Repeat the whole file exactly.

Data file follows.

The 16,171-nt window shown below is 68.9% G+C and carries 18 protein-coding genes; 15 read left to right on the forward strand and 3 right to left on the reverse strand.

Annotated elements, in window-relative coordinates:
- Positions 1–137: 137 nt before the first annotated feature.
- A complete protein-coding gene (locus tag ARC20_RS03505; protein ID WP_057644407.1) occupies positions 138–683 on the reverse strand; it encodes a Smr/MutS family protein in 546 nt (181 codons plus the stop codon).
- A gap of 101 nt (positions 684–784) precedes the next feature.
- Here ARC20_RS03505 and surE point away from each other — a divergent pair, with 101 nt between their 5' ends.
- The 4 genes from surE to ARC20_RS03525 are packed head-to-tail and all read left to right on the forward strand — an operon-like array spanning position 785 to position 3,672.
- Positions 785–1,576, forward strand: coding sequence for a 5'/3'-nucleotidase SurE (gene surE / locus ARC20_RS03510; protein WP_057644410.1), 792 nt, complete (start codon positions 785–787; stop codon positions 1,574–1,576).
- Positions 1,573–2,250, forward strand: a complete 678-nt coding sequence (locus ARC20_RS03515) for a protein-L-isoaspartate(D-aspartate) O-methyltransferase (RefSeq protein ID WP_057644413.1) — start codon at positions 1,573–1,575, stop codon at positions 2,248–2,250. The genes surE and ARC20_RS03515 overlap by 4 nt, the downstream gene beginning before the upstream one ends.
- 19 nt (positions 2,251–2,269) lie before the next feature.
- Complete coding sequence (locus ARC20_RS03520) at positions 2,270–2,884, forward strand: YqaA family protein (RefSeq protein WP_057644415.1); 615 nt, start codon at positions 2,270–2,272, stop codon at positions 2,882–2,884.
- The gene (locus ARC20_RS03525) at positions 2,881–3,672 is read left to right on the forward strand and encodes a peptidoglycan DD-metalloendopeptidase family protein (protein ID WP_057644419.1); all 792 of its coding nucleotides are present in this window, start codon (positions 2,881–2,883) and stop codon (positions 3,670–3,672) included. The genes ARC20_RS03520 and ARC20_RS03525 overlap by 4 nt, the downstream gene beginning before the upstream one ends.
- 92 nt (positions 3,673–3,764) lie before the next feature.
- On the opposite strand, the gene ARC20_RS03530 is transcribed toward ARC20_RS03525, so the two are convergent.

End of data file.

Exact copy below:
The 16,171-nt window shown below is 68.9% G+C and carries 18 protein-coding genes; 15 read left to right on the forward strand and 3 right to left on the reverse strand.

Annotated elements, in window-relative coordinates:
- Positions 1–137: 137 nt before the first annotated feature.
- A complete protein-coding gene (locus tag ARC20_RS03505; protein ID WP_057644407.1) occupies positions 138–683 on the reverse strand; it encodes a Smr/MutS family protein in 546 nt (181 codons plus the stop codon).
- A gap of 101 nt (positions 684–784) precedes the next feature.
- Here ARC20_RS03505 and surE point away from each other — a divergent pair, with 101 nt between their 5' ends.
- The 4 genes from surE to ARC20_RS03525 are packed head-to-tail and all read left to right on the forward strand — an operon-like array spanning position 785 to position 3,672.
- Positions 785–1,576, forward strand: coding sequence for a 5'/3'-nucleotidase SurE (gene surE / locus ARC20_RS03510; protein WP_057644410.1), 792 nt, complete (start codon positions 785–787; stop codon positions 1,574–1,576).
- Positions 1,573–2,250, forward strand: a complete 678-nt coding sequence (locus ARC20_RS03515) for a protein-L-isoaspartate(D-aspartate) O-methyltransferase (RefSeq protein ID WP_057644413.1) — start codon at positions 1,573–1,575, stop codon at positions 2,248–2,250. The genes surE and ARC20_RS03515 overlap by 4 nt, the downstream gene beginning before the upstream one ends.
- 19 nt (positions 2,251–2,269) lie before the next feature.
- Complete coding sequence (locus ARC20_RS03520) at positions 2,270–2,884, forward strand: YqaA family protein (RefSeq protein WP_057644415.1); 615 nt, start codon at positions 2,270–2,272, stop codon at positions 2,882–2,884.
- The gene (locus ARC20_RS03525) at positions 2,881–3,672 is read left to right on the forward strand and encodes a peptidoglycan DD-metalloendopeptidase family protein (protein ID WP_057644419.1); all 792 of its coding nucleotides are present in this window, start codon (positions 2,881–2,883) and stop codon (positions 3,670–3,672) included. The genes ARC20_RS03520 and ARC20_RS03525 overlap by 4 nt, the downstream gene beginning before the upstream one ends.
- 92 nt (positions 3,673–3,764) lie before the next feature.
- On the opposite strand, the gene ARC20_RS03530 is transcribed toward ARC20_RS03525, so the two are convergent.